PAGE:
People seeking reparations for apartheid-era crimes have been demanding justice at the Constitutional Court in Braamfontein, Johannesburg, for a week. Photo by Andy Mkosi

By Dennis Webster

For nearly a week and in deepening cold more than 70 activists demanding reparations for apartheid crimes have occupied the steps of the Constitutional Court in Braamfontein, Johannesburg.
The mostly elderly activists, who all suffered great personal loss at the brutal hands of white minority rule in South Africa, say the country’s mechanisms of redress for apartheid atrocities, particularly the Truth and Reconciliation Commission (TRC), have largely failed to secure the dignity of the victims of those crimes.
The activists, who mostly come from Gauteng’s East Rand, though some are from elsewhere in South Africa, are organised under the banner of the Khulumani Support Group, a non-governmental organisation that campaigns for redress for the victims of apartheid crimes.
The road that has led them to the Constitutional Court has been a long one. Neither local government structures nor Parliament responded to their many memorandums. Now they say they will not leave the steps of South Africa’s apex court, which they call the country’s “biggest house” and “our assembly place”, until either Minister of Justice and Correctional Services Ronald Lamola or President Cyril Ramaphosa addresses them directly.
Many of the activists, including Dineo Makhura*, a woman in her 60s, are veterans of the TRC. “For 28 years, we have been knocking on the door of the Department of Justice to fix this unfinished business of the TRC,” said Makhura, who now believes that the commission was set up “for the perpetrators, not the victims” of apartheid crimes. Her mother attended the TRC hearings seeking justice for her son, who was abducted from the family’s home by a gang coordinated by apartheid police. She and Makhura later found his half-burnt body in a state mortuary after he had been stabbed to death in a Vosloorus hostel.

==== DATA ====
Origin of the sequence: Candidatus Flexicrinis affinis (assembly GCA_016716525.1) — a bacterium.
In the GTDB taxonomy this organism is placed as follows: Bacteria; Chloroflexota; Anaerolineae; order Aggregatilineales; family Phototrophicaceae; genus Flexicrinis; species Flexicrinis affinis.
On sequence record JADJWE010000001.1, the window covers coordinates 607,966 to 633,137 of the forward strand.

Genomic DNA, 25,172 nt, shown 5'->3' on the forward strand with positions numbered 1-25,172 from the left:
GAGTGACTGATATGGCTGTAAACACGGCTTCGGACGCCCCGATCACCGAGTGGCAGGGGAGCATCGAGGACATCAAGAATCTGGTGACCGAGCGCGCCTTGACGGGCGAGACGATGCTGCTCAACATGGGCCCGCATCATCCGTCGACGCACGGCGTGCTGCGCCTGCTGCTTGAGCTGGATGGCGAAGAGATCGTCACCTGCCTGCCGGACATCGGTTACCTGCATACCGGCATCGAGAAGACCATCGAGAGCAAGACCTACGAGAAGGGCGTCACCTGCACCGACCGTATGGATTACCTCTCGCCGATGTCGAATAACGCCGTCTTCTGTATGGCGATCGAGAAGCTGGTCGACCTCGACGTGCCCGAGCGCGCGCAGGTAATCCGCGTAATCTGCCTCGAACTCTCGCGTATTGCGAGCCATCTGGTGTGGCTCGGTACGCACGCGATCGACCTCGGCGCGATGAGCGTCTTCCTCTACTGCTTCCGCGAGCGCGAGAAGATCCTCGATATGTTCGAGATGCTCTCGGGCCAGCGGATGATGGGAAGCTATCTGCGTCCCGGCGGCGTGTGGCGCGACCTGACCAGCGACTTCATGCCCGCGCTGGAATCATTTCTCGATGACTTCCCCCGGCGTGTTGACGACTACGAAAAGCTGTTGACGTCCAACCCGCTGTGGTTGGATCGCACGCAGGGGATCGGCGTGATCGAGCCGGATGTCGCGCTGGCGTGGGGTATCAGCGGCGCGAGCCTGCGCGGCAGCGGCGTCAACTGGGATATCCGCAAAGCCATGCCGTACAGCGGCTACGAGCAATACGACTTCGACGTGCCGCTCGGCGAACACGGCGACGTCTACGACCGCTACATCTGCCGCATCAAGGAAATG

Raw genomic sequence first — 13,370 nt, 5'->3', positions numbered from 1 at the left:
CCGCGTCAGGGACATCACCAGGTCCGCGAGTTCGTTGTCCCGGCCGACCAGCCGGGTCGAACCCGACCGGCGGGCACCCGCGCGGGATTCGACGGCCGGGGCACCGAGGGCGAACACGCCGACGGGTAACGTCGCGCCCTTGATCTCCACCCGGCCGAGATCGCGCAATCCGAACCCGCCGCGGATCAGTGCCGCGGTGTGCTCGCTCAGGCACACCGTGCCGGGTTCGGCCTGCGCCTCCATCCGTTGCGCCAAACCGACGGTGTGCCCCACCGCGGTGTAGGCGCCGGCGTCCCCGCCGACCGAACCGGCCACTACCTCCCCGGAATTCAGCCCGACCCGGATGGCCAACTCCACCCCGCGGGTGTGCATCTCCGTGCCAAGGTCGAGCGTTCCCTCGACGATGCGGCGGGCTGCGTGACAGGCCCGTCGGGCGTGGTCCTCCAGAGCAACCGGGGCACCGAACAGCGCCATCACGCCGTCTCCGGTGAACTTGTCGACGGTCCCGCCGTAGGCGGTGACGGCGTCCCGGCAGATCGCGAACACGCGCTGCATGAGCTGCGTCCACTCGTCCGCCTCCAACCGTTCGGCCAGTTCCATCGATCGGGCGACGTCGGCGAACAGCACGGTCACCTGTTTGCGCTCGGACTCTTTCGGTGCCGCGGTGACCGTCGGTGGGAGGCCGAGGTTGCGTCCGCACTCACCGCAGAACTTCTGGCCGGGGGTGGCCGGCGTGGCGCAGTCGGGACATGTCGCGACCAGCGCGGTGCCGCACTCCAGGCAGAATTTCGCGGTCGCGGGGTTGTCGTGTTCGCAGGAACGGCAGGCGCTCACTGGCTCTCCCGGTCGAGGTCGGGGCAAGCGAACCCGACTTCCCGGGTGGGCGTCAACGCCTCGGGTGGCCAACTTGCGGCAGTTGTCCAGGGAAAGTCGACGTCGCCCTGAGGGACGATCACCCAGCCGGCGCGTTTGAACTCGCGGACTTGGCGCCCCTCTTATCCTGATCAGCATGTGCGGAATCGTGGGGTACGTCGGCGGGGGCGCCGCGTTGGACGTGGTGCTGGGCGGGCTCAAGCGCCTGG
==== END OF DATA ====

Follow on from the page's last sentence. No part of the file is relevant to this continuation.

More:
Every victim counts
Stories of atrocities similar to those Makhura’s family endured are standard among the activists huddled outside the court. They claim that more than 100 000 victims of apartheid crimes are still owed reparations and say they will demand that none of them receives less than R1.5 million. “We need the government to pay, from the first victim to the last,” said Nomarussia Bonase, Khulumani’s Gauteng provincial chairperson.
The nature of any further TRC-recommended reparations will likely require wholescale government cooperation. Lamola’s department would have to work hand in hand with a host of others in order to oversee the provision of decent housing and education, for instance, or the implementation of community and cultural projects intended to heal apartheid’s symbolic scars – all hallmarks of TRC-style reparations.
Lamola’s spokesperson, Chrispin Phiri, who met with the activists, said he “understands the issues they have marched for” and added that the minister was “open to meeting them at his earliest convenience”. It had so far not been possible owing to “a scheduling issue” and Lamola being “unable to drop other commitments”, said Phiri, who claimed the activists had “reneged on [earlier] commitments to meet”.
Meanwhile, the activists continue their Constitutional Court vigil, sleeping under thick blankets on makeshift beds of cardboard under the court’s famous façade. They are subsisting largely on bread and tea and have no access to toilets or running water between 5pm and 7am. Many have fallen ill and at least one has been hospitalised while they wait to hear from Lamola. –
*Not her real name.

This article was first published by New Frame.

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